Tide Football Starts To Take Shape

There were the "poor me"s. Paralysis by analysis. Stuff on the wall. Capache? But the bottom line is that while there has been progress in Alabama's fall camp, there needs to be more.



Alabama Coach Nick Saban had good news and bad news as he began his remarks following the Crimson Tide's Tuesday practice. On Monday Bama had two practices. There had been a day off Sunday after the first of two fall camp scrimmages Saturday.?

The Monday work, Saan said, probably was "the best two practices in a day that we've had. I really like the way the players responded to making the corrections that we needed to make from the scrimmage. We've made some progress."

That was Monday. On Tuesday, "I think we had...a little bit of what I call the ‘poor me's," Saban said. "‘Poor me, I'm tired.' ‘Poor, me, I'm hot.' ‘Poor me, I'm sore.' And this and that and all that.

"We really had to work to get them going. But they responded well, and we got something out of practice."

Alabama will have its final day of two practices on Tuesday. The second and final scrimmage of fall work is scheduled for Saturday.

"I'm pleased with the progress we're making," Saban said. ‘I think things are starting to take shape."

Saban expects to learn something about younger players, particularly, when the Crimson Tide goes to Bryant-Denny Stadium Saturday.

"What you see in the first scrimmage is a lot of these guys aren't playing fast," Saban said. "They are trying to do the right thing.

"So it's sort of paralysis by analysis a little bit.

"They don't really play hard and don't really play fast so you don't really see the kind of players they are.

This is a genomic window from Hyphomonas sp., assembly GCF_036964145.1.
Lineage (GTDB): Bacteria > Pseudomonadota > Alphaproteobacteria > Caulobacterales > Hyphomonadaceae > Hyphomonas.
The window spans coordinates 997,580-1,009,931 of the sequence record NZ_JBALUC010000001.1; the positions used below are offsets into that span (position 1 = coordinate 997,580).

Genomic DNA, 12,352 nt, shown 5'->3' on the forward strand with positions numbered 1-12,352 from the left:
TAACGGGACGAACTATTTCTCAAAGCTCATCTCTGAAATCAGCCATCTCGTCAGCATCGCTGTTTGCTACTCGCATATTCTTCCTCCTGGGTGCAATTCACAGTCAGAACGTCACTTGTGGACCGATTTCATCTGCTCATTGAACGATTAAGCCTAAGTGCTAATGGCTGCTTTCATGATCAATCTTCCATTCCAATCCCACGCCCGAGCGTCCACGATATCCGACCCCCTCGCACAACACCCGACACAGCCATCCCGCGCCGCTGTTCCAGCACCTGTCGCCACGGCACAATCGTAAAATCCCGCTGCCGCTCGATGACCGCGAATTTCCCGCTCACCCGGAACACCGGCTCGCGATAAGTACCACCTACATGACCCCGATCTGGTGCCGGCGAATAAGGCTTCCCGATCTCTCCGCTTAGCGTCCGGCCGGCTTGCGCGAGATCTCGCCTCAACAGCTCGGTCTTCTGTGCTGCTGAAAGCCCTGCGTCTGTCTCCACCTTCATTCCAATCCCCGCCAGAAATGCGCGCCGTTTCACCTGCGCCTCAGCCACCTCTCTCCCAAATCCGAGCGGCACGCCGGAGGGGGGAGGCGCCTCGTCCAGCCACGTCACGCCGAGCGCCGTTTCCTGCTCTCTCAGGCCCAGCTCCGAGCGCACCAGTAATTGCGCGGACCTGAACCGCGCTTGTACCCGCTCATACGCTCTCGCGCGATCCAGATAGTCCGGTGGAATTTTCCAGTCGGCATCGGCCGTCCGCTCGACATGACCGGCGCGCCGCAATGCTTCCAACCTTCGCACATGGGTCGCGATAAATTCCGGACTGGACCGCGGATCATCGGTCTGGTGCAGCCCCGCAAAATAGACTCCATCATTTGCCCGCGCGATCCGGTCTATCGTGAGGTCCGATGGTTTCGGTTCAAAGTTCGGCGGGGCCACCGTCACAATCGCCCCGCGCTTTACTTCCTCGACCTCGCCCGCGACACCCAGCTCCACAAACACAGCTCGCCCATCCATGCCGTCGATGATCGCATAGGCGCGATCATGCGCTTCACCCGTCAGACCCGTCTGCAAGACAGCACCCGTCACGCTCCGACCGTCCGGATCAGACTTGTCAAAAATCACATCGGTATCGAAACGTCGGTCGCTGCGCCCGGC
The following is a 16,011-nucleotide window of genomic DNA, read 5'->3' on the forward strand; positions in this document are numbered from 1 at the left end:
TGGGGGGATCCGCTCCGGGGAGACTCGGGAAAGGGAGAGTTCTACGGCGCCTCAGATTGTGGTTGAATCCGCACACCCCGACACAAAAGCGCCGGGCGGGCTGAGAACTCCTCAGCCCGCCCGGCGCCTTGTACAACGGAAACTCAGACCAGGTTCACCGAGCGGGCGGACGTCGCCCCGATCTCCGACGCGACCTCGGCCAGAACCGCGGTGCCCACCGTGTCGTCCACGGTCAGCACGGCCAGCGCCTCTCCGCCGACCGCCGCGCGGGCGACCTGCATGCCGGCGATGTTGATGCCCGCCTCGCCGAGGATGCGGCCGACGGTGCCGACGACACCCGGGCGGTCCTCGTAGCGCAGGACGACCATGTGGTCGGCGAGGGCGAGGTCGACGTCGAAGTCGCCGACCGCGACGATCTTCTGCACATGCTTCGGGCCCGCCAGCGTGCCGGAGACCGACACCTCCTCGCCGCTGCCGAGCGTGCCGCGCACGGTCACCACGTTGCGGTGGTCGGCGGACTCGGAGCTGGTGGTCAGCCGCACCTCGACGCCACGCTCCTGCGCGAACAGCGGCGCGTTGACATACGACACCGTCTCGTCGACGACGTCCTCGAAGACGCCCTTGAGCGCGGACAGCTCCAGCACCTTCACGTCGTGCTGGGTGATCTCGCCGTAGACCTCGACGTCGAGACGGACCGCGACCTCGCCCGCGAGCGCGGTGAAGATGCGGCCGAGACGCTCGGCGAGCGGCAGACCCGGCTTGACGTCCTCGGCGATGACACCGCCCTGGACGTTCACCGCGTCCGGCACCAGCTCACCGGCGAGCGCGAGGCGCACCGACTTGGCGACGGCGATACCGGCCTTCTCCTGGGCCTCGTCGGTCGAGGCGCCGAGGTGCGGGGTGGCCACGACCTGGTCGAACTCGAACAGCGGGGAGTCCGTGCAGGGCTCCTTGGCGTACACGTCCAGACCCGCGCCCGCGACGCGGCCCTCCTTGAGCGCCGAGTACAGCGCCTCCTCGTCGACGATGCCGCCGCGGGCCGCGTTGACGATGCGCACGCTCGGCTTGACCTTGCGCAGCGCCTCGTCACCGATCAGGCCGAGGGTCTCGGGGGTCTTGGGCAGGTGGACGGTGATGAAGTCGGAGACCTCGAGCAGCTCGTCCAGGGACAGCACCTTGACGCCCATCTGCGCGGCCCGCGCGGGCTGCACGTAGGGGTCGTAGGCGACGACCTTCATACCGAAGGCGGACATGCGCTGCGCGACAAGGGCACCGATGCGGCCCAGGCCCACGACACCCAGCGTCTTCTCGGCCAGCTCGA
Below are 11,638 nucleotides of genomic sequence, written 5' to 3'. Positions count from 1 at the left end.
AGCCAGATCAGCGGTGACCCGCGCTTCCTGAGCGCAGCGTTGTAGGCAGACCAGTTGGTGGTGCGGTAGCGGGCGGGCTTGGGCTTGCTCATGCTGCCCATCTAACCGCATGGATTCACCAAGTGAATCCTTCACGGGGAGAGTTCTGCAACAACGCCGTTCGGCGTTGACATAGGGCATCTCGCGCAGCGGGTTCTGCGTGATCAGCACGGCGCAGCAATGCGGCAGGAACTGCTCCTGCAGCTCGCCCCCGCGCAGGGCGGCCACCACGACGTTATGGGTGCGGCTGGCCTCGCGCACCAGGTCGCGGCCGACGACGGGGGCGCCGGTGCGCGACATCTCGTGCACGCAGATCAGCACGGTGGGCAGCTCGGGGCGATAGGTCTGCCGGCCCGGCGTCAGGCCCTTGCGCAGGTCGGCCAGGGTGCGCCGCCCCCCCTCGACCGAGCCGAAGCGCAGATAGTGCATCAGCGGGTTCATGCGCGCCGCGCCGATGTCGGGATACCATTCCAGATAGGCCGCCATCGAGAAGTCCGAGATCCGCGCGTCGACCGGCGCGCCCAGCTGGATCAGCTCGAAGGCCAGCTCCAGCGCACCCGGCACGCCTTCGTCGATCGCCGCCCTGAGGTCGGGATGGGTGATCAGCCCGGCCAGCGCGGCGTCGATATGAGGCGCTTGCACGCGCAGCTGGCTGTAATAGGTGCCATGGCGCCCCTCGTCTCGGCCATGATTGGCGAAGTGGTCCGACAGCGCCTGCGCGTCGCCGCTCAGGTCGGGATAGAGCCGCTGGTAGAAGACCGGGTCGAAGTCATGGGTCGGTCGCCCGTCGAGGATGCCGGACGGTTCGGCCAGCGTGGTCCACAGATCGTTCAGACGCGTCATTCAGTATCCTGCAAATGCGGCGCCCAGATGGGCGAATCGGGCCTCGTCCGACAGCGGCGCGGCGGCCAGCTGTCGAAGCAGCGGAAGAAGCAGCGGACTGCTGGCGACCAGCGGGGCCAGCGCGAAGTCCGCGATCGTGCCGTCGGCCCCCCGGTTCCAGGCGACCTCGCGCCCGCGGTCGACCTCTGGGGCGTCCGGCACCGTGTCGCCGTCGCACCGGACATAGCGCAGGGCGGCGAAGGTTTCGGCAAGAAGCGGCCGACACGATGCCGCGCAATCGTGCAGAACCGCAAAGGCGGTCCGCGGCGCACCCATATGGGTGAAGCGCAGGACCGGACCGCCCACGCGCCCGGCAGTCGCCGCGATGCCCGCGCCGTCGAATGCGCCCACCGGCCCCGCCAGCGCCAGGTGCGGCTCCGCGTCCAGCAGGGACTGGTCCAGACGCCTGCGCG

"Each day at practice you see these guys start to make progress--incrementally, maybe by inches. But you see the progress you are making. And maybe it's not in total and maybe it's not on a consistent basis, but you see flashes of these guys starting to figure it out.

"I think at least n the next scrimmage they'll understand the intensity, the toughness, the effort that is expected, and they'll be a lot further along in terms of the repetition they've got to be able to execute to do their job and we can make a lot better evaluation and where we go with them from there."

Saban has explained in the past the teaching method of overloading the players, then going back over and over again as necessary so they add to their knowledge.

"We have more stuff in on offense and more stuff in on defense than we ever would have in for one game," he said. "Because we throw all the you-know-what on the wall and see what sticks. And then whatever doesn't stick, we put it in the bucket and throw it on the wall again.

"So, some of those guys have a lot of you-know-what in their bucket still that's getting thrown up against the wall.

"You capache? You understand what I'm trying to say?"

The system is made even more complicated because players are getting bits and pieces of game plans that won't be in effect for perhaps weeks or months.

"We put all these packages in of stuff we're going to do with different players on the field and all that so all these guys have to learn all that stuff, but we won't even do that stuff only against certain teams," Saban said. "And then now, starting this week, we take a different team that we play and we have one period in practice where we're going over our game plan for what we do against them. So if they even a little bit understand what they were doing before, now they're getting confused because we're making them adapt and adjust to what Mississippi State's offense or whatever.

"So this is probably the most difficult time for guys, and the place they have the most adjustments is the offensive line and in the secondary. Those are the guys that probably have the most to learn."

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